Posted by Stella Roy on Nov 25, 2017
How Nigeria is working passionately to remain polio free.
by PDG Stella Roy
I have just returned from 10 days in Nigeria, with a team from Canada, USA and Denmark, led by Ann Lee Hussey, to immunize for polio. We went to Yola, Adamawa State in the northeast of Nigeria close to where the last four cases of polio were found in August 2016. We went to work with the Rotarians, the WHO, the Gates Foundation doctor and UNICEF. We also went to thank the health care workers for the all the work they do and the mothers for vaccinating their children.
At the current time a higher percentage of children are vaccinated in Nigeria than in North America which is a sad fact.
We were at the health centers at 6.30 am with the health care workers (HCW) and went in twos with the HCW, a recorder, a Rotarian, a Rotaractor and usually a security man, door to door to catch all the children. Once we had visited the house the recorder wrote in chalk on the gate or door, how many children in the house, how many were vaccinated and which day we were there. The National Immunization program goes for a week and we went each day to different villages, schools and churches.
It was very hot by 11 am. Once our routes were completed we went back to the center and at 3 pm there was a meeting of all the leaders from the community to record the numbers of children vaccinated, the challenges and the good things that occurred that day. If there were refusals the reason was discussed and the next day someone else went to speak one on one with the family. In one area the markers were old and not working so that was corrected the next day.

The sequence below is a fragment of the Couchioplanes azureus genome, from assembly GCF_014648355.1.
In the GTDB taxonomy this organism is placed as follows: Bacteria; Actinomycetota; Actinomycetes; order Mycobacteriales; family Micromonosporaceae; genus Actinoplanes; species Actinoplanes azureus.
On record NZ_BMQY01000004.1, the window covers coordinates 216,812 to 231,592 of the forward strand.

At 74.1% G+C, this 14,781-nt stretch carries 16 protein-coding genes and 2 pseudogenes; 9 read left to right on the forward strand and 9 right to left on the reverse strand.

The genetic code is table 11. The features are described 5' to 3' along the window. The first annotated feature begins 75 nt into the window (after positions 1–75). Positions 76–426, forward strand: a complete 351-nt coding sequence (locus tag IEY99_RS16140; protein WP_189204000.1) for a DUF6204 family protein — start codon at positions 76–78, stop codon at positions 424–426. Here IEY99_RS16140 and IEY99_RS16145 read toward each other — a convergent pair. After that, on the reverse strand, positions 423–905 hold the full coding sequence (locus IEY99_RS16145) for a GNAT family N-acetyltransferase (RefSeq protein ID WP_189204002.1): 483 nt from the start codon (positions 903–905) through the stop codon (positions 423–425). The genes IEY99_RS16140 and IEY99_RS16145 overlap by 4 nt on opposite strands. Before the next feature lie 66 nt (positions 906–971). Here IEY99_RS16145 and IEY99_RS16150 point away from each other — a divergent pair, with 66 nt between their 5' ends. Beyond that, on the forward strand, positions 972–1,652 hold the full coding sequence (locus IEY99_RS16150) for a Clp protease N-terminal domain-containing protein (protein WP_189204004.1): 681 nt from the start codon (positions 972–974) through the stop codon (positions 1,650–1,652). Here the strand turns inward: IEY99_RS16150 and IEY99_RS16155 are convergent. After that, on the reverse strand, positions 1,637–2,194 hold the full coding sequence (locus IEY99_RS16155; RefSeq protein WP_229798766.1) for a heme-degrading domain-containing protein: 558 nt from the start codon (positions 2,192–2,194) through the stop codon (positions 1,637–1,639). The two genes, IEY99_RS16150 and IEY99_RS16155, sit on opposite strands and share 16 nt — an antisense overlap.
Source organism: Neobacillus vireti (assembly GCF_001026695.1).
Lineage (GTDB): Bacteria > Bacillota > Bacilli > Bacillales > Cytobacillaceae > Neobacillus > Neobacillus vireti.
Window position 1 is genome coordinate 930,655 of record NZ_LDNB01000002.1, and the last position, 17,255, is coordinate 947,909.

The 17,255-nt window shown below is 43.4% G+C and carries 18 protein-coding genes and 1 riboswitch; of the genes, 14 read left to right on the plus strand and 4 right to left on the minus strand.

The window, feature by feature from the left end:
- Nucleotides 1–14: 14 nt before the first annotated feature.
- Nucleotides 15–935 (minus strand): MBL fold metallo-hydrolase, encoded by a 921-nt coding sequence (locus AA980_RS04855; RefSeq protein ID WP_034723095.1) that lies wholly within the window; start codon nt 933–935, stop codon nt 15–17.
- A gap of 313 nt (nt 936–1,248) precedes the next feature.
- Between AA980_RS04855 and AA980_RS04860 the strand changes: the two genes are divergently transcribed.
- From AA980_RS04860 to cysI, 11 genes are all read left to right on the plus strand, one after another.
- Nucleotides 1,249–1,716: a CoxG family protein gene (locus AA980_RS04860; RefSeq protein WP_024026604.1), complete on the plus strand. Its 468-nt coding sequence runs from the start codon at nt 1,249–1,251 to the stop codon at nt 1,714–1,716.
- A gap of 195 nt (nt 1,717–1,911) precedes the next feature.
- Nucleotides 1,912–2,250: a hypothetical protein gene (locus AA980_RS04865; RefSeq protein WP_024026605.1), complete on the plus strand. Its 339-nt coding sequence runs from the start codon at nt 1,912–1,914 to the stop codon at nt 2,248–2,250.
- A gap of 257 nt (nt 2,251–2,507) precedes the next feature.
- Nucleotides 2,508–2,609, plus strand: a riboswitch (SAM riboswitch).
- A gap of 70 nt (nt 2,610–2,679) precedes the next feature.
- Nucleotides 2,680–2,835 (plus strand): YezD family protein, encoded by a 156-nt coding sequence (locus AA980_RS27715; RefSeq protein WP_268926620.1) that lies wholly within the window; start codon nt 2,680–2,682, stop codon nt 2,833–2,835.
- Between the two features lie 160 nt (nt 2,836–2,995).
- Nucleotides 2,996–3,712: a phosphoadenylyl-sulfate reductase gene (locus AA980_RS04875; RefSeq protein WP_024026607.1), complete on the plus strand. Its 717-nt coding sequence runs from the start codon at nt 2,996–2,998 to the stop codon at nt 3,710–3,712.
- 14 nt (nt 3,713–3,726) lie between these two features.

Then at 5 pm there was a state meeting with WHO, UNICEF, Gates Dr, CRIDC ( the group that check the water and stool samples) the minister of health, doctors and the Rotarians to again check on the challenges throughout the Adamawa state. No stone is left unturned.
The most moving part for our team was a visit to two IDP camps (Internal Displacement Camps) where the people who have fled Borno from Boko Haram. Some of the escaped girls from the kidnapping several years ago were there. We vaccinated there.
Some of the women were there for 10 years and the children don’t know any difference. They have a meager existence having to forage for food but they all looked happy as children do.
Let us hope with this extensive vaccinating system that occurs at least four times a year in these NE states will keep Nigeria and Africa polio free. At the same time similar campaigns are going on in Chad, Cameroon and Niger and children are being immunized going in and out of Borno.
Worldwide, the countdown to eradication is truly on with only 15 cases of wild polio in the world in 2017 (compared to 37 in 2016). There have been 10 cases in Afghanistan and 5 in Pakistan. Nigeria has not had a case since August 2016.